BioWorld International Correspondent

LONDON Celltech Group plc is aiming to extend the capabilities of its therapeutic antibodies, signing a US$30 million deal to use technology from Seattle Genetics Inc. to link drug conjugates to antibody fragments targeted at specific diseases.

Under the terms of the deal, Celltech will pay an up-front technology access fee, R&D costs and milestone payments that could total more than $30 million across all targets in the collaboration. Celltech, based in Slough, will handle product development, manufacturing and marketing of any products, and will pay royalties to Seattle Genetics.

Melanie Lee, Celltech’s director of R&D, said the deal expands the company’s antibody platform into applications that require cell destruction. “We believe the combination of these two state-of-the-art technologies will facilitate the next generation of treatments for immunological and other diseases.”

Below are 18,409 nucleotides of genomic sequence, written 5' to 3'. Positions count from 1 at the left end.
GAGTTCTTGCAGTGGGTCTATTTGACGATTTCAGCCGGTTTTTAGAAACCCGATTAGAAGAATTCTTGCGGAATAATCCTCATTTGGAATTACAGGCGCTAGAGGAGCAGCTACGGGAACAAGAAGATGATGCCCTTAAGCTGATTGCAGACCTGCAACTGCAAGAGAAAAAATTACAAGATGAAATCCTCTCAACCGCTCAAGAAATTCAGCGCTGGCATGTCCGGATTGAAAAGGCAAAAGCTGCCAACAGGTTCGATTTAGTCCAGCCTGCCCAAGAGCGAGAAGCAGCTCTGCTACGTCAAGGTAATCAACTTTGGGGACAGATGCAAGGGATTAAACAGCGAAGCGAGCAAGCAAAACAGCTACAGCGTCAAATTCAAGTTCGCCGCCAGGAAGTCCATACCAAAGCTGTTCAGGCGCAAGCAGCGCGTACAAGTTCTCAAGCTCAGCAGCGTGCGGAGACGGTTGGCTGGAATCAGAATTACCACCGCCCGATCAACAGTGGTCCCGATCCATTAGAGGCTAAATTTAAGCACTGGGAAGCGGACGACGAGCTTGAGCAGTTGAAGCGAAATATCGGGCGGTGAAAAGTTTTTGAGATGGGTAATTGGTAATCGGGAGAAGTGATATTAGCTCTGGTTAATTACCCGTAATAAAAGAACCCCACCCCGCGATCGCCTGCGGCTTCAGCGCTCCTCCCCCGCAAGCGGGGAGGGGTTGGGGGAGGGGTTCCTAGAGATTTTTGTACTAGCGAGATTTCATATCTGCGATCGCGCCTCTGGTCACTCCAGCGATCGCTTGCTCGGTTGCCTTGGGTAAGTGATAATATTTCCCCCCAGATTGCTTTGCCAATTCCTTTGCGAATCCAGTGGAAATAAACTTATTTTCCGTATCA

Seattle Genetics has developed novel drugs that can be linked to antibodies. The links are stable in the bloodstream but release the drugs under the conditions inside target cells. Celltech will have broad access to use the technology against multiple targets.

Celltech already has a collaboration with Wyeth, of Madison, N.J., on antibody-cytotoxic conjugates. This partnership produced Mylotarg, the first such entity to be approved by the FDA. The companies now are working on a further conjugate, CMC-544, using the technology developed for Mylotarg. The compound is in preclinical testing and is expected to enter clinical development for non-Hodgkins lymphoma later this year.

The collaboration with Seattle Genetics initially will focus on immunological targets.

Celltech also announced a manufacturing agreement with BioReliance Corp., of Rockville, Md., under which BioReliance will use Celltech’s proprietary technology to manufacture antibody fragment-based drugs. BioReliance will produce three product candidates in 2002 and a minimum of three more in 2003.